The high-heeled Anna takes several tumbles during her road trip. At one point, for instance, she is running down a rain-washed hillside and falls, sliding face-first into a mud bog. Declan’s car also rolls down a hillside, crashing into a stream. During a wedding reception, Anna’s shoe accidentally flies off and hits the bride in the forehead.
Declan gets into a fistfight with several guys who stole Anna’s suitcase. Anna chips in as the melee escalates, kicking one guy and throwing whiskey into another guy’s face.
As Declan and Anna burst into a church wedding during a hail storm, he blurts out “Jesus Christ” and she belatedly follows with “… is Lord!” Jesus’ name is abused one other time; God’s name is exclaimed seven or eight times. A half-dozen uses of “h‑‑‑,” a couple of “a‑‑” and one of “d‑‑n.”
A number of scenes take place in pubs or bars, where everyone has a glass of beer in their hands or at their lips. Sometimes the casual drinking turns into drunkenness. One guy in a Boston bar, for instance, downs shots and is obviously tipsy when he asks Anna to marry him. Later a pub drinker stands up and immediately falls to the floor on his face. Anna over-imbibes at one point as well: She moves to kiss Declan and throws up on his shoes.
Anna and Declan pass a bottle of wine back and forth while cooking a meal. Other folks drink wine with dinner. And partygoers drink from champagne flutes and wine glasses.
Anna and Declan lie about being married in order to stay at the Bed & Breakfast. Anna steps in a pile of cow manure for a little road humor. Thieves giggle over her underwear and put it on their heads.
Ever since Clark Gable and Claudette Colbert mixed it up back in It Happened One Night (and probably even before that), Hollywood has been concocting comedies that force two romantic opposites into a disastrous blender of mishaps for an audience’s amusement. And from the moment the pretty girl meets the roguishly handsome diamond in the rough, we know what’ll happen. They’re going to go at it like two cats in a sack. And then emotions will suddenly turn from disdain to desire in the course of an accidental stumble or an unexpected smooch.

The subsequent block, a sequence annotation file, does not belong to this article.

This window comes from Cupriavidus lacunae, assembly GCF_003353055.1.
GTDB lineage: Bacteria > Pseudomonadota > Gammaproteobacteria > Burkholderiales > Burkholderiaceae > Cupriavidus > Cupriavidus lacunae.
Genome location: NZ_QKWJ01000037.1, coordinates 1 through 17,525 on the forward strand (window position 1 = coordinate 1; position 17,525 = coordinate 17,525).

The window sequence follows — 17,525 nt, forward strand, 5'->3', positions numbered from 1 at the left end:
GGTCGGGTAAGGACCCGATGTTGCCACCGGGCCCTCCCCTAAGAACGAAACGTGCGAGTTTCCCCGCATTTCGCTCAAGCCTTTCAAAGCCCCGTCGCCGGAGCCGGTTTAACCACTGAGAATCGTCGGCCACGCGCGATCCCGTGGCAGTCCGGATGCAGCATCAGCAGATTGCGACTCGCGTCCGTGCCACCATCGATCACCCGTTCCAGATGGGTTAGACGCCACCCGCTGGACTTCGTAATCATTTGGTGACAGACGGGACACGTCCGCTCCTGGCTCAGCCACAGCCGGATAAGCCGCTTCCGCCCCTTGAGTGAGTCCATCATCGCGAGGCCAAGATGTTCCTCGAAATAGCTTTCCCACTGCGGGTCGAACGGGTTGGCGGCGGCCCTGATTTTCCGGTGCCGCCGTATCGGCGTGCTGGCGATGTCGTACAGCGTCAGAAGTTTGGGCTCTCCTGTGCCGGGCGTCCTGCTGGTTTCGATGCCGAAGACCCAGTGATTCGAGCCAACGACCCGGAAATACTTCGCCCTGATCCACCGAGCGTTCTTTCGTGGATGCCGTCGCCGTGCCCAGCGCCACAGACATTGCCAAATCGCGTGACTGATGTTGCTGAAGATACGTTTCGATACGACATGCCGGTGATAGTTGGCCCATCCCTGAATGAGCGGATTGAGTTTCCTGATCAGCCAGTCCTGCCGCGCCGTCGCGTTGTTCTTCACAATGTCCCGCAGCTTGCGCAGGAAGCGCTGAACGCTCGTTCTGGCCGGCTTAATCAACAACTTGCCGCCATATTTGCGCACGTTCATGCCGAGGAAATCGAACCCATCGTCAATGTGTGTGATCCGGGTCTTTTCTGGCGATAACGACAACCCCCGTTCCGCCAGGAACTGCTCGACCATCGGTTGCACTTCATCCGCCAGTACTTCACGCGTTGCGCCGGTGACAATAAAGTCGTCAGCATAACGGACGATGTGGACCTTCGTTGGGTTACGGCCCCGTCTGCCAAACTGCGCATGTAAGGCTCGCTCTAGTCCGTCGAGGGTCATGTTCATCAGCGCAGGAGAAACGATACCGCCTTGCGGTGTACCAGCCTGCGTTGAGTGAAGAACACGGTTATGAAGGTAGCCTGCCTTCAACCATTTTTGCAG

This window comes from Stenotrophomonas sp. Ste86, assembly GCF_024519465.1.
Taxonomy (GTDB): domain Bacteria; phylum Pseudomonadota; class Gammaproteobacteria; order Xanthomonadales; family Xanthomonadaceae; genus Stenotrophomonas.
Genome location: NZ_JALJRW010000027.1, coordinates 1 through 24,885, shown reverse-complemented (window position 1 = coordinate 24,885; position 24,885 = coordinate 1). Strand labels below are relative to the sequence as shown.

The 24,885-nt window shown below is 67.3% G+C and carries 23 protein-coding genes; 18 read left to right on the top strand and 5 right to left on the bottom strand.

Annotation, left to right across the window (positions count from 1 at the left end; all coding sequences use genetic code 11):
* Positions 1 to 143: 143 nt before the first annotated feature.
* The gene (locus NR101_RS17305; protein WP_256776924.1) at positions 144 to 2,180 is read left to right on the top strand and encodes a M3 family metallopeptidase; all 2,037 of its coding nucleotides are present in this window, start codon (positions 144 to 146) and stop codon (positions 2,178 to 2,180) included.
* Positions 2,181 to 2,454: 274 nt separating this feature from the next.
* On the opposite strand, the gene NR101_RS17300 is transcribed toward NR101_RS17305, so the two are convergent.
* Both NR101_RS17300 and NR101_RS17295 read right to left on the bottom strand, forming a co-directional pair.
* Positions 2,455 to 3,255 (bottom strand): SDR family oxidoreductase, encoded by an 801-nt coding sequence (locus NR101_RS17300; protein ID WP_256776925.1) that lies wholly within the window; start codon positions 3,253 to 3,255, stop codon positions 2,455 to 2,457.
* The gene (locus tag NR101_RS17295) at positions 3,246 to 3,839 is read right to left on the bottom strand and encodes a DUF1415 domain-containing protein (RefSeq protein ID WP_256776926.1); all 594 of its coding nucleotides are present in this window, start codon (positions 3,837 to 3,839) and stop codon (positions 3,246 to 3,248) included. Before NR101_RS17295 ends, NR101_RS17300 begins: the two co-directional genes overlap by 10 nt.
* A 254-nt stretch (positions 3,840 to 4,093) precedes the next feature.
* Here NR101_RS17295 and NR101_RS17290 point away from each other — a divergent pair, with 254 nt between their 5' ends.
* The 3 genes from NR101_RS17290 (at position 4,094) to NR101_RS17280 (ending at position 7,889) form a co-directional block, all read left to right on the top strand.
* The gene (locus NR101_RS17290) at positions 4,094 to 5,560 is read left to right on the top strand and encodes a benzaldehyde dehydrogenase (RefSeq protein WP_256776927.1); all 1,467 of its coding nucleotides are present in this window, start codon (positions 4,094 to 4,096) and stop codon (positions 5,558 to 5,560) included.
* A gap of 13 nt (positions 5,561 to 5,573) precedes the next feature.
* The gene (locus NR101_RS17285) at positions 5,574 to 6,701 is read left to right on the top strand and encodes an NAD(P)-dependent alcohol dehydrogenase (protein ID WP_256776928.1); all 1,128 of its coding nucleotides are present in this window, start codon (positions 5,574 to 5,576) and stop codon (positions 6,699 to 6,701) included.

Our enjoyment of said comedic fluff really comes down to two things: 1) Is the negative content that surrounds them subdued or brazen, and 2) Is the couple in question appealing enough to hang around with for an hour and a half? As for the former, Leap Year keeps the sexual stuff stuffed down into the bottom of Anna’s Louis Vuitton suitcase, but it dabbles a bit too much in heavy drinking and it abuses Jesus’ name.
The latter? Amy Adams and Matthew Goode fill their tried-and-true roles well, making us care about their characters, despite their obvious flaws and the silliness of their circumstances. Leap Year also insists that love—especially true and solid Irish love—equals marriage. And marriage, when carried through with all your heart, equals a long, happy life. “I had everything that I ever wanted but nothing that I really needed,” Anna concludes.
As the credits roll, we can almost believe that lasting love might have been right and truly forged in a fortnight. And we can almost convince ourselves that we haven’t seen this frothy tale two dozen times before.
After spending more than two decades touring, directing, writing and producing for Christian theater and radio (most recently for Adventures in Odyssey, which he still contributes to), Bob joined the Plugged In staff to help us focus more heavily on video games. He is also one of our primary movie reviewers.